PBS Discusses Kurzweil, The Singularity, and Bio-ethics
The Religion and Ethics News Weekly program on PBS recently interviewed Ray Kurzweil about his predictions for how humanity will change in the years ahead. The segment, entitled "Ethics of Human Enchancement" uses Kurzweil as its centerpiece. It even includes footage from Transcendent Man and The Singularity Is Near - full length documentaries about Kurzweil and his work. More important than the futurist's involvement, however, is the questions that the program raises: will we augment our biology? If we do, what problems will it cause or solve? I'm not particularly satisfied with the answers presented in the video, but I am glad that national media programs are taking such discussions seriously. You can watch PBS' presentation in its entirety in the video below.
For those familiar with concepts like exponential growth in intelligence, the Technological Singularity, and human enhancement, nothing in PBS's program is particularly new. Viewers may recognize projects like Braingate, and brain implants that treat Parkinson's from previous articles appearing on the Hub. Anyone who's watched Transcendent Man, or read/watched The Singularity is Near knows considerably more about Kurzweil than is covered in these ten minutes. Why then, should we care about this news segment? Mostly because it's on PBS.
"Ray Kurzweil may not be a household name..." The opening line really sums it up, and you can plug many different things in place of Ray Kurzweil's name. The Singularity. Accelerating technology. Exponential growth. These topics simply aren't part of the mainstream media discussion. It's pretty revealing that we're still relying on a science fiction film from 1999, The Matrix, to introduce audiences to the concept that we could eventually produce non-human intelligence. Referencing a decade old movie for explaining cutting edge science? Pretty lame if you think about it (of course I did it myself just a few weeks ago). Still, that's where the national discussion is at the moment.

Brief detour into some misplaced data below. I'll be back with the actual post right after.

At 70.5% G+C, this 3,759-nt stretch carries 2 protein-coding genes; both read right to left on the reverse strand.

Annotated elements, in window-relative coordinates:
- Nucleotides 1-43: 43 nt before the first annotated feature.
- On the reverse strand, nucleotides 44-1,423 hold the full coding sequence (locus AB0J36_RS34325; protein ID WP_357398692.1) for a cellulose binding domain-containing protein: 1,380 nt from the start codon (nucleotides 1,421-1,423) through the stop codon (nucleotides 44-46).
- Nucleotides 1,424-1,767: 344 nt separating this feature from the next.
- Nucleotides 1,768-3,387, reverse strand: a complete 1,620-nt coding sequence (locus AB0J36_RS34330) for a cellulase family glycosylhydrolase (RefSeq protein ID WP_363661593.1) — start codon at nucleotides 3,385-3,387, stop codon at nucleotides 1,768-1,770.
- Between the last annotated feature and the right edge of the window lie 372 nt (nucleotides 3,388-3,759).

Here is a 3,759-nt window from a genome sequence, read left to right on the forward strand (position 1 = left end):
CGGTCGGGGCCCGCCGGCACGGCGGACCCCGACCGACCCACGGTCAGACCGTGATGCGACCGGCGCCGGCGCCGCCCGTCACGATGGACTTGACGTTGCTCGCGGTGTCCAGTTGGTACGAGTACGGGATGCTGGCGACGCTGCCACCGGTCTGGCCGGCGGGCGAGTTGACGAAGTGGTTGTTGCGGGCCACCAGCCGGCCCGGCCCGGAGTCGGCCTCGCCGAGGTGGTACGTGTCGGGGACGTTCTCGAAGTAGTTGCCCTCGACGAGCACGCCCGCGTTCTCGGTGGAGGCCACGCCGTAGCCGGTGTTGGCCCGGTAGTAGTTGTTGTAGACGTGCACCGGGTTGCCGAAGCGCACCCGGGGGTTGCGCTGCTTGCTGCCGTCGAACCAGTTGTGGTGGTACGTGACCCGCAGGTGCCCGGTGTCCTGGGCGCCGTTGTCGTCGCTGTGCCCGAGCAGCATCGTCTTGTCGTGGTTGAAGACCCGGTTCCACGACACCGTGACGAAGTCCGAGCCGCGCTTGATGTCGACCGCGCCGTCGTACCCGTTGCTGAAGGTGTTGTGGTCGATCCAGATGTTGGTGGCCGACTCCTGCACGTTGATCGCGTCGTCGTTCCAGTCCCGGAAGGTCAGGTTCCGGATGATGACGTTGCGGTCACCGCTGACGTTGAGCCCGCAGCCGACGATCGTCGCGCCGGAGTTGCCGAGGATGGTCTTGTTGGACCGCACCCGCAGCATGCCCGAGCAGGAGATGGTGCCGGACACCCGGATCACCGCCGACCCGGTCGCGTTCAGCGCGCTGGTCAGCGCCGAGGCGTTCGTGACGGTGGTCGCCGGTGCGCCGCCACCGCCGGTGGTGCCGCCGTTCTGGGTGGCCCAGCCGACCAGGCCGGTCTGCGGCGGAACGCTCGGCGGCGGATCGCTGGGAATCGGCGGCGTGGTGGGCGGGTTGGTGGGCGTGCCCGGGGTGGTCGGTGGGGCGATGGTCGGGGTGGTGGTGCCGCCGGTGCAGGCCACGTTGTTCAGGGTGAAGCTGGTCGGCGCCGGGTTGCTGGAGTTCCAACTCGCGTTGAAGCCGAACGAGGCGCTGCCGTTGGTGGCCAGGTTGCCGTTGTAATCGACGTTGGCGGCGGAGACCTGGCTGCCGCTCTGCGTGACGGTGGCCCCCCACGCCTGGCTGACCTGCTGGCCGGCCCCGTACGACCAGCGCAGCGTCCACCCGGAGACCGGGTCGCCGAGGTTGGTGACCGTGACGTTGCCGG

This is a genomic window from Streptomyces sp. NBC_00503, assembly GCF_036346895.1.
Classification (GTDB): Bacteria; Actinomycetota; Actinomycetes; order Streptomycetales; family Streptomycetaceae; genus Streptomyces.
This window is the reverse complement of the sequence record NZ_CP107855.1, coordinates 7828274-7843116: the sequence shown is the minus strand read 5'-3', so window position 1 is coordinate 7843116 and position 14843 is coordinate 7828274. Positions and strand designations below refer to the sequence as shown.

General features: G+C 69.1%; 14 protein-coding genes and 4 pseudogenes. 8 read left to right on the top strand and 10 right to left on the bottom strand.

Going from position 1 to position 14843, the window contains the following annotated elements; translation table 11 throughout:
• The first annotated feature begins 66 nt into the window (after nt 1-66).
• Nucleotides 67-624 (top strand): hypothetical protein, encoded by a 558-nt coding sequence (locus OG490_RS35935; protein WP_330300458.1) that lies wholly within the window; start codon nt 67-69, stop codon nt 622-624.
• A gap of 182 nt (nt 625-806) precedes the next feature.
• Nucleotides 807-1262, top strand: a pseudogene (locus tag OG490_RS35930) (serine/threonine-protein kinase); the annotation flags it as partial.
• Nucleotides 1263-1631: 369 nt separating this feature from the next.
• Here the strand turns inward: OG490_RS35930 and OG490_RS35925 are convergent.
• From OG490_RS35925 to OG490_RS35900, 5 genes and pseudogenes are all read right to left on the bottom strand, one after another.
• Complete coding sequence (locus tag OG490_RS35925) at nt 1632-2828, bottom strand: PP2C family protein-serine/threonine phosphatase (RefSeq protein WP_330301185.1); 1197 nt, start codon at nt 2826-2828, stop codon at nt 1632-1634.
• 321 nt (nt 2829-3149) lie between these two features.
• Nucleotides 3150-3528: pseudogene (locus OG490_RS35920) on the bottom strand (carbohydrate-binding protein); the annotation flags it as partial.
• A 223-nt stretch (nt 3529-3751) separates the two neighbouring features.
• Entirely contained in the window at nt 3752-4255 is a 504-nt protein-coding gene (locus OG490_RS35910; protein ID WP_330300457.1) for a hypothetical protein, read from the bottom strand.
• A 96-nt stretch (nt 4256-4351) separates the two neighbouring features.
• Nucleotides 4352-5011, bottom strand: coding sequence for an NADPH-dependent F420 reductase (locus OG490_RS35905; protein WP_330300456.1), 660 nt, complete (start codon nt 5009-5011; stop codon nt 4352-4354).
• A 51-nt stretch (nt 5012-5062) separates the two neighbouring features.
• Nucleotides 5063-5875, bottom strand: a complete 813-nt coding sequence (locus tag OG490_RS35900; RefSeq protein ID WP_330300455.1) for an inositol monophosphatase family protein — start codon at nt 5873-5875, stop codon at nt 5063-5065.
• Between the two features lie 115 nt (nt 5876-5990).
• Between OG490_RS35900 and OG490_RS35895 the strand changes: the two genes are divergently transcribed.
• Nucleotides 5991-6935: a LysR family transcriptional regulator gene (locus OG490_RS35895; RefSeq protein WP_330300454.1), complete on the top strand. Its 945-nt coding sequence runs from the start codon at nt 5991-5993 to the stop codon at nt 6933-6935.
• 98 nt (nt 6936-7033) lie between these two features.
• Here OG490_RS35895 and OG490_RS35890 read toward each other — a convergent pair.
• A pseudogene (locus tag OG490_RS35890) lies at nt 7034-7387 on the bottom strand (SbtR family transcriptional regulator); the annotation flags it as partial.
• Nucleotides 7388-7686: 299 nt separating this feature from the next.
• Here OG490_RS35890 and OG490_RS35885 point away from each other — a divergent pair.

Thank goodness then that bio-ethics and human enhancement are getting more of a platform. This probably isn't the most exposure the concepts have ever received, but it's certainly a step in the right direction. The choices we make today about implants (or genetic treatments) that augment humanity will have far reaching implications for years to come.
Which is why I'm a bit wary of these topics appearing in a forum like Religion and Ethics News Weekly. Don't get me wrong, the program is great - 115 awards and counting - but it does place the debate in the tired old Science vs. Religion framework (just look at the way they juxtapose Kurzweil to Christian Brugger). The ethical issues surrounding human augmentation should concern you no matter what belief system you follow. Likewise, the very real dangers presented by augmenting technologies (whether they be nanotech, biotech, and/or machine) are something that need to be studied whether or not we think of such advancements as progress or witchcraft.
Ultimately I do believe that humans will create, or help give rise to, intelligence that matches or exceeds our own. I'm also pretty sure that we'll find ways to enhance ourselves, and that the allure of doing so will encourage many to take advantage of such enhancements. I'm not sure what either of these implies about souls and spirituality and I'm very happy leaving such questions to philosophers and theologians. What I am concerned with is whether such creations will aid or injure humanity. I think either is a possibility and I suspect that which outcome occurs will depend greatly on how much time and effort we spend in preparing ourselves for such an event. To that end I hope we see many more of these discussions on PBS and other major networks. The effects of advancing technology will effect the entire world, and we may need the attention of the entire world to ensure that effect is a positive one.
The Religion and Ethics News Weekly has provided a transcript of the news segment above as well as videos for extended interviews for Ray Kurzweil and Christian Brugger.
[image and video credit: RE News Weekly]